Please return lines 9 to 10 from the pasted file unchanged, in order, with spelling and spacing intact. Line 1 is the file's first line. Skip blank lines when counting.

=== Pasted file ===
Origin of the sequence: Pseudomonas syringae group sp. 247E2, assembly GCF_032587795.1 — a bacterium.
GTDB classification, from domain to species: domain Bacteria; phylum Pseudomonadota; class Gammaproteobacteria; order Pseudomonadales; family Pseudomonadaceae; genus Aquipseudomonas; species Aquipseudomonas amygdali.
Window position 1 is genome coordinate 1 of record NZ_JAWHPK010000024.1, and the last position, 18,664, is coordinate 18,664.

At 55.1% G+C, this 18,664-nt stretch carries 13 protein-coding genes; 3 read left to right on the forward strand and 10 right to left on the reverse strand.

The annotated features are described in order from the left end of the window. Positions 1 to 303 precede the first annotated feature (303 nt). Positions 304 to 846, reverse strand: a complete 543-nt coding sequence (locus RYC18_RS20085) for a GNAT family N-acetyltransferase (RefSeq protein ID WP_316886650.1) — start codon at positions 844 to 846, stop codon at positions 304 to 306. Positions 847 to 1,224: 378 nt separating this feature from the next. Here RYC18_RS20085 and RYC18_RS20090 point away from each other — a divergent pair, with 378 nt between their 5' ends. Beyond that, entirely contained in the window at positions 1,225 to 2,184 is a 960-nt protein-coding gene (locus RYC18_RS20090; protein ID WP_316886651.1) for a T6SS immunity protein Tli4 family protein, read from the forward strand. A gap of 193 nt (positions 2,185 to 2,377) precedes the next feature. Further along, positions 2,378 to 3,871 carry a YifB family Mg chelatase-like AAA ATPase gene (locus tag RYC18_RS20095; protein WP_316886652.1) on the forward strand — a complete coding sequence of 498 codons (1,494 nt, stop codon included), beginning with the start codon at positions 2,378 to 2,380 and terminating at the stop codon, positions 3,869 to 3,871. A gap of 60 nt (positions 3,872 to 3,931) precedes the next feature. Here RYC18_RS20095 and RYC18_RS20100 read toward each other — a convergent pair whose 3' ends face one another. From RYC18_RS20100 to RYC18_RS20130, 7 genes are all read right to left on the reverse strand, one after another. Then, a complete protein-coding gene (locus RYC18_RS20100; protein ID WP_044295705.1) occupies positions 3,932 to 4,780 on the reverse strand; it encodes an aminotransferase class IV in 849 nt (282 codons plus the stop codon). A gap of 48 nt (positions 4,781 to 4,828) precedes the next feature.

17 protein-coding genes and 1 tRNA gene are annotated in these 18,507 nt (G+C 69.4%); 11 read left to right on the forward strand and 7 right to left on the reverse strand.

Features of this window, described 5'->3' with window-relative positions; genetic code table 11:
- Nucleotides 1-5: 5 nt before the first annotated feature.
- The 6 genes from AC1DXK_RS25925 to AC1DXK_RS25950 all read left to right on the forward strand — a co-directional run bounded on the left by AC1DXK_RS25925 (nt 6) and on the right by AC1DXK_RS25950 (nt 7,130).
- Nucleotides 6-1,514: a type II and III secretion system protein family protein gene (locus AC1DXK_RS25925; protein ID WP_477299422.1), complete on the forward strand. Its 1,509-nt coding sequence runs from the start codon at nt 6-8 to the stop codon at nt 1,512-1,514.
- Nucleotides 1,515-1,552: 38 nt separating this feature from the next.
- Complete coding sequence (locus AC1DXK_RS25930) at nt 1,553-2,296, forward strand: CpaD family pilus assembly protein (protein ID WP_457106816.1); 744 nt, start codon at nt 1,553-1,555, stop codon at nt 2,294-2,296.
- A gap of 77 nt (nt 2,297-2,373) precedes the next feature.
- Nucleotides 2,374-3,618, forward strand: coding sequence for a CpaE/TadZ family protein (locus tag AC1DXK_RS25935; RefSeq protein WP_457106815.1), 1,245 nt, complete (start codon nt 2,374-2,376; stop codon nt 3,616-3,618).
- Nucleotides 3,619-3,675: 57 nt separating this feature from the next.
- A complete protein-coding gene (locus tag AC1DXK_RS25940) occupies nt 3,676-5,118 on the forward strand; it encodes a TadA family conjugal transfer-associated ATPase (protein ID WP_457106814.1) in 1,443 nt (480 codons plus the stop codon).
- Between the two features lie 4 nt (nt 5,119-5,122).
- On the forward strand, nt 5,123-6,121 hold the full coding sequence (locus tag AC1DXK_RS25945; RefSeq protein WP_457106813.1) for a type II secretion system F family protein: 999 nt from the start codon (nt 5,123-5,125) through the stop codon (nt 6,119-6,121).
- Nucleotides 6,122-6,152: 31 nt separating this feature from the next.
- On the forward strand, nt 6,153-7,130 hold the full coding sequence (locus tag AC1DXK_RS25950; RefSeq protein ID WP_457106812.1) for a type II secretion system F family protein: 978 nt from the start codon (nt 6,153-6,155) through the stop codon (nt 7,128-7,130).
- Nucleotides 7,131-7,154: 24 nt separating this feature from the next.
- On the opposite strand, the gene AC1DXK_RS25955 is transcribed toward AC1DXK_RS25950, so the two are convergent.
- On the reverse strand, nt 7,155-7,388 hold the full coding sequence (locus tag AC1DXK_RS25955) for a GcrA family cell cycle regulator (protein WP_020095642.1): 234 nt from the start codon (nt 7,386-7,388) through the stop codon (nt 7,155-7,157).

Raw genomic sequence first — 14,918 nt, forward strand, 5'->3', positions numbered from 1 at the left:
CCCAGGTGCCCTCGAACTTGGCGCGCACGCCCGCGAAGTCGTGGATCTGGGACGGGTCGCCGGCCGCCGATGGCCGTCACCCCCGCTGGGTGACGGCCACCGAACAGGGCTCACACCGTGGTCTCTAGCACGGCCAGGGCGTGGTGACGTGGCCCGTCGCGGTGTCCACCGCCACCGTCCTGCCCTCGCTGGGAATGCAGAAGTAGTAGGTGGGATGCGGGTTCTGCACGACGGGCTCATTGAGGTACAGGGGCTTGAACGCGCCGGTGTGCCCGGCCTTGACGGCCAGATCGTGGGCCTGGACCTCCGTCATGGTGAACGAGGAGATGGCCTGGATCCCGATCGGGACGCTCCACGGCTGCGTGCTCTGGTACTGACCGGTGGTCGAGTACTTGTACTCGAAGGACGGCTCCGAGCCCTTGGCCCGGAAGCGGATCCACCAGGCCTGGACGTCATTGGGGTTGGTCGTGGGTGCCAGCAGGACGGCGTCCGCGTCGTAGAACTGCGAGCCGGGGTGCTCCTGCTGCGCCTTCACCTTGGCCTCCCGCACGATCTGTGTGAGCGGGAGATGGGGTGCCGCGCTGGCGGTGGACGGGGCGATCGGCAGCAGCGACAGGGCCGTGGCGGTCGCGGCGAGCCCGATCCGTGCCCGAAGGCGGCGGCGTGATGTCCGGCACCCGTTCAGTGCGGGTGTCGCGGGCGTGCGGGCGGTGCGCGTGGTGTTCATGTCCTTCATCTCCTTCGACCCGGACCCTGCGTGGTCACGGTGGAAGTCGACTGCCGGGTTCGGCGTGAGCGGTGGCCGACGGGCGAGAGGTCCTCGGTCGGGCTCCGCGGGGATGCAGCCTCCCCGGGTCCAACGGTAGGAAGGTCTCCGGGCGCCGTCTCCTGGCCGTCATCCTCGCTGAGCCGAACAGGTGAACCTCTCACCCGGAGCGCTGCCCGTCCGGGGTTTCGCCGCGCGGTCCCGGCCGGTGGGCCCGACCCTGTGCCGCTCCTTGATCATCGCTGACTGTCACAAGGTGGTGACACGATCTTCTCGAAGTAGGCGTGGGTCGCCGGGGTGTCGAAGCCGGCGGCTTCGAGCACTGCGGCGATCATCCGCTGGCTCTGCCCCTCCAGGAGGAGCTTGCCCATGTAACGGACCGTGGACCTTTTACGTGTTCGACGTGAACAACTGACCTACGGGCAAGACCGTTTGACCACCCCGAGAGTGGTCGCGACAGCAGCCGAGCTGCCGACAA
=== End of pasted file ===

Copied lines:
- The 6 genes from AC1DXK_RS25925 to AC1DXK_RS25950 all read left to right on the forward strand — a co-directional run bounded on the left by AC1DXK_RS25925 (nt 6) and on the right by AC1DXK_RS25950 (nt 7,130).
- Nucleotides 6-1,514: a type II and III secretion system protein family protein gene (locus AC1DXK_RS25925; protein ID WP_477299422.1), complete on the forward strand. Its 1,509-nt coding sequence runs from the start codon at nt 6-8 to the stop codon at nt 1,512-1,514.